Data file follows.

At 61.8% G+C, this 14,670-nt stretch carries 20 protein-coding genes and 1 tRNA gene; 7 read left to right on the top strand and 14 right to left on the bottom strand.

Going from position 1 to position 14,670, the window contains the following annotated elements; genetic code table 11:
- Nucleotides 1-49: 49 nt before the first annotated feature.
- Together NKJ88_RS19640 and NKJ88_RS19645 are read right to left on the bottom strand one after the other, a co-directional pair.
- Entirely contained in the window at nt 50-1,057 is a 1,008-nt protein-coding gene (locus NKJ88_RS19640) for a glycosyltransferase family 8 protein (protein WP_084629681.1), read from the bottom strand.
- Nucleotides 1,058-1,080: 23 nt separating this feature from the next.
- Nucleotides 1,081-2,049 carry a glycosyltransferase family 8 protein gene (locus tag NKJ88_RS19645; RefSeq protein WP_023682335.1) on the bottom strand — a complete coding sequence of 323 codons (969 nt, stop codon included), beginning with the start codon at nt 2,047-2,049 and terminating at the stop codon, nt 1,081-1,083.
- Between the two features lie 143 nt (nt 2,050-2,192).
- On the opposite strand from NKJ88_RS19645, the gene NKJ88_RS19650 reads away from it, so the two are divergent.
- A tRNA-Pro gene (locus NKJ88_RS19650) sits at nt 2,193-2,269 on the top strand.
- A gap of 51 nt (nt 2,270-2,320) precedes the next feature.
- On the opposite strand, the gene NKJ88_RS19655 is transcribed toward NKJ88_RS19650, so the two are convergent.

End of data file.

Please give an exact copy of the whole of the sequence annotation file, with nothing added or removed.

At 61.8% G+C, this 14,670-nt stretch carries 20 protein-coding genes and 1 tRNA gene; 7 read left to right on the top strand and 14 right to left on the bottom strand.

Going from position 1 to position 14,670, the window contains the following annotated elements; genetic code table 11:
- Nucleotides 1-49: 49 nt before the first annotated feature.
- Together NKJ88_RS19640 and NKJ88_RS19645 are read right to left on the bottom strand one after the other, a co-directional pair.
- Entirely contained in the window at nt 50-1,057 is a 1,008-nt protein-coding gene (locus NKJ88_RS19640) for a glycosyltransferase family 8 protein (protein WP_084629681.1), read from the bottom strand.
- Nucleotides 1,058-1,080: 23 nt separating this feature from the next.
- Nucleotides 1,081-2,049 carry a glycosyltransferase family 8 protein gene (locus tag NKJ88_RS19645; RefSeq protein WP_023682335.1) on the bottom strand — a complete coding sequence of 323 codons (969 nt, stop codon included), beginning with the start codon at nt 2,047-2,049 and terminating at the stop codon, nt 1,081-1,083.
- Between the two features lie 143 nt (nt 2,050-2,192).
- On the opposite strand from NKJ88_RS19645, the gene NKJ88_RS19650 reads away from it, so the two are divergent.
- A tRNA-Pro gene (locus NKJ88_RS19650) sits at nt 2,193-2,269 on the top strand.
- A gap of 51 nt (nt 2,270-2,320) precedes the next feature.
- On the opposite strand, the gene NKJ88_RS19655 is transcribed toward NKJ88_RS19650, so the two are convergent.